Part 1: Not Just Marie Curie: Other Women Physicists You Should Know

September 18, 2017

Written by: Vanessa Reich-Shackelford

Don't get me wrong - Marie Curie deserves recognition in her own right, for the contributions she made to physics, putting herself at risk while studying polonium and radium, and being the first woman to win a Nobel prize (and the only person to win an award in two different fields - physics and chemistry). But what about all the other woman physicists who don't get enough credit for the work they've done?

Matthew Jordan, a faculty member in mathematics at McMaster University, addressed this very question in a song he wrote and posted on Facebook. He came up with it for the Canadian Conference for Undergraduate Women in Physics, and performed it live there. You can hear the original song on Facebook here. The pre-chorus repeats: "There's far more women physicists than only Marie Curie." Let's take a look at the other woman physicists Matthew mentions in his song.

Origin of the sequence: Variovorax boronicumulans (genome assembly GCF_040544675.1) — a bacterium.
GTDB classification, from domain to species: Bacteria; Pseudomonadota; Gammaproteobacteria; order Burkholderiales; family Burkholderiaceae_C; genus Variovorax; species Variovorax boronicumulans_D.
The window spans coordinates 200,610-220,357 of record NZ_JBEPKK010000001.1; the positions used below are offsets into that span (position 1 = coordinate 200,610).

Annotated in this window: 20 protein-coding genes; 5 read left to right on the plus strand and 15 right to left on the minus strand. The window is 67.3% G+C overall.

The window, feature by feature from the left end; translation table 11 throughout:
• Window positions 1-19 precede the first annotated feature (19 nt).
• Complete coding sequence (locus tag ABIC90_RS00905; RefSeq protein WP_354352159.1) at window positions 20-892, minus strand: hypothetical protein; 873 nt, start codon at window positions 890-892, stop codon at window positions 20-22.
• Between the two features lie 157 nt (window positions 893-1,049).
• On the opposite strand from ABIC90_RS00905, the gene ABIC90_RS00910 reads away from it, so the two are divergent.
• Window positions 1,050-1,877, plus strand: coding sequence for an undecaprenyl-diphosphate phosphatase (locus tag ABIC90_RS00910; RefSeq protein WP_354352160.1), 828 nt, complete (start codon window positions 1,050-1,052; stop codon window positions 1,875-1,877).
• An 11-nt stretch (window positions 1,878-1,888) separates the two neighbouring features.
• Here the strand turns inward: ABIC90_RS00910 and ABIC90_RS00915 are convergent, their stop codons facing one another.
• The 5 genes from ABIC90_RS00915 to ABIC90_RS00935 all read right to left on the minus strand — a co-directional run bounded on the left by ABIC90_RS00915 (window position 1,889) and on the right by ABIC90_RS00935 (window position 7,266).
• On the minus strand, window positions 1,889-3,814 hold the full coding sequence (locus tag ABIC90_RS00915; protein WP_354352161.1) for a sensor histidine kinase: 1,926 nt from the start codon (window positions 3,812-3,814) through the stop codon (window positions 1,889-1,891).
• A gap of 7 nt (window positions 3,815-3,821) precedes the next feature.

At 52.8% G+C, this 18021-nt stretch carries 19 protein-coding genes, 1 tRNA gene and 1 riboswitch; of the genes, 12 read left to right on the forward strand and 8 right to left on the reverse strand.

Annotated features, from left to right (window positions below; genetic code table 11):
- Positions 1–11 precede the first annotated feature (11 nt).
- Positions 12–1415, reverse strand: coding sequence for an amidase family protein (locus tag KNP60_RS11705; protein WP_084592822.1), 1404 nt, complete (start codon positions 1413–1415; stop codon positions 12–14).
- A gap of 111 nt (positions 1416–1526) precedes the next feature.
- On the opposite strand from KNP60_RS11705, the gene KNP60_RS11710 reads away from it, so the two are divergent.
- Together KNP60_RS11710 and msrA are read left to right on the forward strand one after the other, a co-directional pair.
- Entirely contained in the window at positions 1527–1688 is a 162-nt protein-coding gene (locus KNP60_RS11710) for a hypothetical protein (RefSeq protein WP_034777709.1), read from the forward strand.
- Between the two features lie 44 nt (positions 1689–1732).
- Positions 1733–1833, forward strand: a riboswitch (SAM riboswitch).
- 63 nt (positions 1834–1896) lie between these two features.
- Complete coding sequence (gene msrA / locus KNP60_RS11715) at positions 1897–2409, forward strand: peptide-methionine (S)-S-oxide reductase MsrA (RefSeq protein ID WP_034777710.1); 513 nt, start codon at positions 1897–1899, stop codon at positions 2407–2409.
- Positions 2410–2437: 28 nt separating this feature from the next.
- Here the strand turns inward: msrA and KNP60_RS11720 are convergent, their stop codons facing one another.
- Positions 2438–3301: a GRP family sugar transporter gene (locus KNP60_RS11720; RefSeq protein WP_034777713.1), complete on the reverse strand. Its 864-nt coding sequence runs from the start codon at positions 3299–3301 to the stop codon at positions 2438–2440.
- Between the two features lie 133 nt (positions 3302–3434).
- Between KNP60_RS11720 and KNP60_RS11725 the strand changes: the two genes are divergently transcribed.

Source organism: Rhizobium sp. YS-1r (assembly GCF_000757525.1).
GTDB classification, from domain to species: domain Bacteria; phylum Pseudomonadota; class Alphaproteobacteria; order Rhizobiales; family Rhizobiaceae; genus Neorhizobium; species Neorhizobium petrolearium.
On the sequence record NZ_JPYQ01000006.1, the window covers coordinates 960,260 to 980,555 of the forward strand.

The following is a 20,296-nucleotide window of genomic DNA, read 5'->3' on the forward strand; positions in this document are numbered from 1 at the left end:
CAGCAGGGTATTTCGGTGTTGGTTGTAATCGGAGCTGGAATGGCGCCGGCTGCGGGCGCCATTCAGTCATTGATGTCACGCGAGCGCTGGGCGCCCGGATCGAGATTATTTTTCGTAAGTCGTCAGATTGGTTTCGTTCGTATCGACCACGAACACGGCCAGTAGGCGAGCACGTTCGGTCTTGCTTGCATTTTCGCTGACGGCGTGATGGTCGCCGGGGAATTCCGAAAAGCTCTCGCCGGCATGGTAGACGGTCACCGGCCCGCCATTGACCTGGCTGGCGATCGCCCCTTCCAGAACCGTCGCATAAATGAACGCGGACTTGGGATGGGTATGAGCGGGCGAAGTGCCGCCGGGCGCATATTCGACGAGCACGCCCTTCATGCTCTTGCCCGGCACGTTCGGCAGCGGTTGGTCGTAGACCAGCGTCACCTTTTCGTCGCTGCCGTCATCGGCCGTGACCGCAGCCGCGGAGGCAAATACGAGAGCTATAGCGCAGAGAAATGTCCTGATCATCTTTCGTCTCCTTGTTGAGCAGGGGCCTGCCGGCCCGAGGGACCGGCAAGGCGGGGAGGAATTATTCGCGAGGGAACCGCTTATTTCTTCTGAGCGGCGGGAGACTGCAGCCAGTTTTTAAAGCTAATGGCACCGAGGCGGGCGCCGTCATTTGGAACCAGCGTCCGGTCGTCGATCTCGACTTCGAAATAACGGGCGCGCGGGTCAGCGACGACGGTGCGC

Source: Encyclopedia Britannica

Emmy Noether (1882-1935)

Born Amalie but always called "Emmy," she was born in Erlangen, Germany. At the age of 18, she decided to take classes in math at the University of Erlangen, where her father was a professor in mathematics. The university refused to let her take classes, because she was a woman. She was, however, able to audit classes, and then took the exam that permitted her to be a doctoral student in mathematics. She passed the test and then was able to study for five more years, eventually receiving a degree in mathematics. She was the second woman to have done so at the university.